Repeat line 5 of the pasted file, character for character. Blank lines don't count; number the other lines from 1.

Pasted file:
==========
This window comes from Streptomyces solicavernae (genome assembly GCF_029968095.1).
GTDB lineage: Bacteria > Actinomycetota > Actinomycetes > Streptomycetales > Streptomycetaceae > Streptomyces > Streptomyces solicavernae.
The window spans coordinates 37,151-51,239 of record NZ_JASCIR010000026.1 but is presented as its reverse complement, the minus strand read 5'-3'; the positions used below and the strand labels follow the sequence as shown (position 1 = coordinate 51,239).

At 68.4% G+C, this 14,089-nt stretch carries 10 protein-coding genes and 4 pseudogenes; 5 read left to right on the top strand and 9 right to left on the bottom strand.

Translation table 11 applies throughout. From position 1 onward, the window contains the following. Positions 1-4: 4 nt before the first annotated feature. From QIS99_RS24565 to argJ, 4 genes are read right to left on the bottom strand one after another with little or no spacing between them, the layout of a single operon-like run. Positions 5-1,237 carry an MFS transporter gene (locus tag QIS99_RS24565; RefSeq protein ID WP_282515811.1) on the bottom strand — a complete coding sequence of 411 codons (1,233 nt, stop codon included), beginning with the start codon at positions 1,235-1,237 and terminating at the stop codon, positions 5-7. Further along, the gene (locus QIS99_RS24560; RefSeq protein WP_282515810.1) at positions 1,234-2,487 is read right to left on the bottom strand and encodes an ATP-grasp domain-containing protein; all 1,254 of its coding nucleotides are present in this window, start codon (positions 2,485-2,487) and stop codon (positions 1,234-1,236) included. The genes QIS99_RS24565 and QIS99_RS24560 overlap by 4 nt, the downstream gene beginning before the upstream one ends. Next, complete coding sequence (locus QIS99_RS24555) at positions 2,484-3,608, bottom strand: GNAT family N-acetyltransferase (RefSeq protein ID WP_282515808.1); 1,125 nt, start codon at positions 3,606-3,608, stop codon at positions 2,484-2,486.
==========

Translation table 11 applies throughout. From position 1 onward, the window contains the following. Positions 1-4: 4 nt before the first annotated feature. From QIS99_RS24565 to argJ, 4 genes are read right to left on the bottom strand one after another with little or no spacing between them, the layout of a single operon-like run. Positions 5-1,237 carry an MFS transporter gene (locus tag QIS99_RS24565; RefSeq protein ID WP_282515811.1) on the bottom strand — a complete coding sequence of 411 codons (1,233 nt, stop codon included), beginning with the start codon at positions 1,235-1,237 and terminating at the stop codon, positions 5-7. Further along, the gene (locus QIS99_RS24560; RefSeq protein WP_282515810.1) at positions 1,234-2,487 is read right to left on the bottom strand and encodes an ATP-grasp domain-containing protein; all 1,254 of its coding nucleotides are present in this window, start codon (positions 2,485-2,487) and stop codon (positions 1,234-1,236) included. The genes QIS99_RS24565 and QIS99_RS24560 overlap by 4 nt, the downstream gene beginning before the upstream one ends. Next, complete coding sequence (locus QIS99_RS24555) at positions 2,484-3,608, bottom strand: GNAT family N-acetyltransferase (RefSeq protein ID WP_282515808.1); 1,125 nt, start codon at positions 3,606-3,608, stop codon at positions 2,484-2,486.